1) When a large force works on a body for every small time interval, it is called as impulsive force. An impulsive force does not remain constant, but changes first from zero to maximum and then from maximum to zero. In such case we measure the total effect of force.

2) Impulsive of a force is a measure of total effect of force.

3) \(\overrightarrow{I}=\int\limits_{{{t}_{1}}}^{{{t}_{2}}}{\overrightarrow{F}.dt}\)

4) Impulsive is a vector quantity and its direction is same as that of force.

5) Dimension: \(\left[ ML{{T}^{-}} \right]\)

6) Units: Newton – Second (or) \(kg.m/\sec \)

7) Force – Time Graph: Impulsive is equal to the area under F – t curve. If we plot a graph between force and time, they are under the curve and time axis gives the value of impulse.

\(I=\) Area between curve and time axis = \(\frac{1}{2}\times Base\times Height=\frac{1}{2}Ft\)


8) If \({{F}_{avg}}\) is the average magnitude of the force then, \(I=\int\limits_{{{t}_{1}}}^{{{t}_{2}}}{Fdt}={{F}_{avg}}\int\limits_{{{t}_{1}}}^{{{t}_{2}}}{dt}={{F}_{avg}}\Delta t\)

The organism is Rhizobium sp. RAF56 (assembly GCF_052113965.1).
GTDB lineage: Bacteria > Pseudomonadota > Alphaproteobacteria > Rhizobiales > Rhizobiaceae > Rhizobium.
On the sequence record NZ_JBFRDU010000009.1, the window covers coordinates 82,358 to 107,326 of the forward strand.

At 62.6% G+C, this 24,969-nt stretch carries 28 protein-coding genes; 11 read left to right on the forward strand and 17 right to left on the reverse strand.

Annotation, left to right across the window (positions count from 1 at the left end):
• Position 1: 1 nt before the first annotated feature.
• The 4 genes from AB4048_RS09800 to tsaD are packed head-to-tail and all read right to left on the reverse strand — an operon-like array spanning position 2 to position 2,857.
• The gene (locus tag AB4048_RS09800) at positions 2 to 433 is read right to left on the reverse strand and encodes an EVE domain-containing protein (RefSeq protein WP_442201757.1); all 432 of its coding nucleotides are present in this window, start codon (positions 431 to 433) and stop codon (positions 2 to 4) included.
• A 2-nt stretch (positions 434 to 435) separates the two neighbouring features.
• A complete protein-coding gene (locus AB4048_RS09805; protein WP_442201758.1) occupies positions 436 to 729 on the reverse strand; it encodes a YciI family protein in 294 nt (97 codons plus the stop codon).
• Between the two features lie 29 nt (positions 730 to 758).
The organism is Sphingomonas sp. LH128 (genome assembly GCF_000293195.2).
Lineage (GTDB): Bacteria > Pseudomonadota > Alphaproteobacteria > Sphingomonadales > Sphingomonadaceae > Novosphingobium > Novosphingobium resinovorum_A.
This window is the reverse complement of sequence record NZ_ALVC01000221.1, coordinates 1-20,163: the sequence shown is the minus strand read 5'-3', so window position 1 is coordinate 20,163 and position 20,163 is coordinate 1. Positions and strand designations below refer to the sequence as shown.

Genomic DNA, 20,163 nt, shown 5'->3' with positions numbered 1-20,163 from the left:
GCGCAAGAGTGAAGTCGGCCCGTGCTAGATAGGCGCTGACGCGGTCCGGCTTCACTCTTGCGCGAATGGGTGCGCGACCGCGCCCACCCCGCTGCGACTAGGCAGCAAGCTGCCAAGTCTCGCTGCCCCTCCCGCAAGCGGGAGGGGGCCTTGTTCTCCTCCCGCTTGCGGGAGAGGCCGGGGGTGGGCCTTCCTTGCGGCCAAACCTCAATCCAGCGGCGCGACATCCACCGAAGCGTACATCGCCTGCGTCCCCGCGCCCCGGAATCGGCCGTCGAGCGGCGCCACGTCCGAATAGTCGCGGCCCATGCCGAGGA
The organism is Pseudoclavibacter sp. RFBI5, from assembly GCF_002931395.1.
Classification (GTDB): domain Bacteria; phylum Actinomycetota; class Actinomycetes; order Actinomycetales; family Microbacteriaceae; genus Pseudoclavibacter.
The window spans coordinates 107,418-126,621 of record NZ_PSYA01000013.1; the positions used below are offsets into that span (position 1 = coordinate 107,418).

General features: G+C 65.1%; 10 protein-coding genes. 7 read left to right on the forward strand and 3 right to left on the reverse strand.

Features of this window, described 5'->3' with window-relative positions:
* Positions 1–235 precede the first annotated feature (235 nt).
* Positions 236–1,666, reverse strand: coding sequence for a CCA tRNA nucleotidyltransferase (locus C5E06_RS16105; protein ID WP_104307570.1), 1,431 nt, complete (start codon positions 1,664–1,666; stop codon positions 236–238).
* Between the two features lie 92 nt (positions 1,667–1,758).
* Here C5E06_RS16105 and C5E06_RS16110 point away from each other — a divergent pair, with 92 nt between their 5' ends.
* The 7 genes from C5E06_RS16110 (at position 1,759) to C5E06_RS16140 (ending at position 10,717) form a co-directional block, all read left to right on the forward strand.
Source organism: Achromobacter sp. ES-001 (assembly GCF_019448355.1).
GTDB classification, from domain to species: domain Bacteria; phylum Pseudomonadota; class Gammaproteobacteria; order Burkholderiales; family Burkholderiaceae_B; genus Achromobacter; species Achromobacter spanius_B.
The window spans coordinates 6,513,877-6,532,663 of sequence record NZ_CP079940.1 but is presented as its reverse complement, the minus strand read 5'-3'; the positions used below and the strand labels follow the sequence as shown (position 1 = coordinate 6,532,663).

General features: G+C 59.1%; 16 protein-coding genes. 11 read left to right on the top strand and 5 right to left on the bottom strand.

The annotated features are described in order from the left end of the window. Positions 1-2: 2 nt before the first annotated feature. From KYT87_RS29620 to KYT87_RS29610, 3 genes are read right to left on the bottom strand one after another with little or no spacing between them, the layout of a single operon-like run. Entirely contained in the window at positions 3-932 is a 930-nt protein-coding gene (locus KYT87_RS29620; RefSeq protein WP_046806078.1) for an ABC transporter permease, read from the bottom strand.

9) From Newton’s second law: \(\overrightarrow{F}=\frac{d\overrightarrow{p}}{dt}\),\(\Rightarrow \int\limits_{{{t}_{1}}}^{{{t}_{2}}}{\overrightarrow{F}dt}=\int\limits_{{{p}_{1}}}^{{{p}_{2}}}{d\overrightarrow{p}}\)\(\Rightarrow \overrightarrow{I}=\overrightarrow{{{p}_{2}}}-\overrightarrow{{{p}_{1}}}=\overrightarrow{\Delta p}\)


i.e. The momentum of a force is equal to the change in momentum. This statement is known as Impulse momentum theorem. Examples: Kicking, catching, jumping, diving, collision etc.

In all these cases an impulse acts. \(I=\int{Fdt={{F}_{avg}}.\Delta t}=\Delta p\) = constant.

So, if time of contact \(\Delta t\) is increased, average force is decreased and vice – versa.